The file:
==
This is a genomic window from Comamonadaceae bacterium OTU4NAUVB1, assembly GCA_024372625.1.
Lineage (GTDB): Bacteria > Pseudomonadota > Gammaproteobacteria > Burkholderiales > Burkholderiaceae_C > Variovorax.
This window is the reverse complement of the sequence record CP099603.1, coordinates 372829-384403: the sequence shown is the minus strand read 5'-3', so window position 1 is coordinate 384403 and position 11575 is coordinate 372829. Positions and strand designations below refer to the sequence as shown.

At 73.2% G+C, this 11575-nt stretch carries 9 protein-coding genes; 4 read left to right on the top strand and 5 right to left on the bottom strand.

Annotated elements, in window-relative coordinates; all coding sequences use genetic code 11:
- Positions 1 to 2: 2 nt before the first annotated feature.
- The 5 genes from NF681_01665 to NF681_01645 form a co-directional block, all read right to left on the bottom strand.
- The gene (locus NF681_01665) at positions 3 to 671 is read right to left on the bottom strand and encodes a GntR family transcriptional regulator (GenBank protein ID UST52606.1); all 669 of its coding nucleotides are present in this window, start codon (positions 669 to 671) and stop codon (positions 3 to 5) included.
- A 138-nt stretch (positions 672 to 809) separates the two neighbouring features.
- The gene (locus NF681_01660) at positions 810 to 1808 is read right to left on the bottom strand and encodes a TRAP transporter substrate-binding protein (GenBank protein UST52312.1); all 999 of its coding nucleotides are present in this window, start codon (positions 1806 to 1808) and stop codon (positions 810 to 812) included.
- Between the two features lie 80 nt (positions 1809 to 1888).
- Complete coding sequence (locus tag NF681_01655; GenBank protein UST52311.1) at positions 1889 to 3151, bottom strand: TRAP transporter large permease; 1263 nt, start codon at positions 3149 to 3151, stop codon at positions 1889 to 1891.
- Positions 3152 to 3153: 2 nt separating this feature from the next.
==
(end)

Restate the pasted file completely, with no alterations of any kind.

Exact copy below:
This is a genomic window from Comamonadaceae bacterium OTU4NAUVB1, assembly GCA_024372625.1.
Lineage (GTDB): Bacteria > Pseudomonadota > Gammaproteobacteria > Burkholderiales > Burkholderiaceae_C > Variovorax.
This window is the reverse complement of the sequence record CP099603.1, coordinates 372829-384403: the sequence shown is the minus strand read 5'-3', so window position 1 is coordinate 384403 and position 11575 is coordinate 372829. Positions and strand designations below refer to the sequence as shown.

At 73.2% G+C, this 11575-nt stretch carries 9 protein-coding genes; 4 read left to right on the top strand and 5 right to left on the bottom strand.

Annotated elements, in window-relative coordinates; all coding sequences use genetic code 11:
- Positions 1 to 2: 2 nt before the first annotated feature.
- The 5 genes from NF681_01665 to NF681_01645 form a co-directional block, all read right to left on the bottom strand.
- The gene (locus NF681_01665) at positions 3 to 671 is read right to left on the bottom strand and encodes a GntR family transcriptional regulator (GenBank protein ID UST52606.1); all 669 of its coding nucleotides are present in this window, start codon (positions 669 to 671) and stop codon (positions 3 to 5) included.
- A 138-nt stretch (positions 672 to 809) separates the two neighbouring features.
- The gene (locus NF681_01660) at positions 810 to 1808 is read right to left on the bottom strand and encodes a TRAP transporter substrate-binding protein (GenBank protein UST52312.1); all 999 of its coding nucleotides are present in this window, start codon (positions 1806 to 1808) and stop codon (positions 810 to 812) included.
- Between the two features lie 80 nt (positions 1809 to 1888).
- Complete coding sequence (locus tag NF681_01655; GenBank protein UST52311.1) at positions 1889 to 3151, bottom strand: TRAP transporter large permease; 1263 nt, start codon at positions 3149 to 3151, stop codon at positions 1889 to 1891.
- Positions 3152 to 3153: 2 nt separating this feature from the next.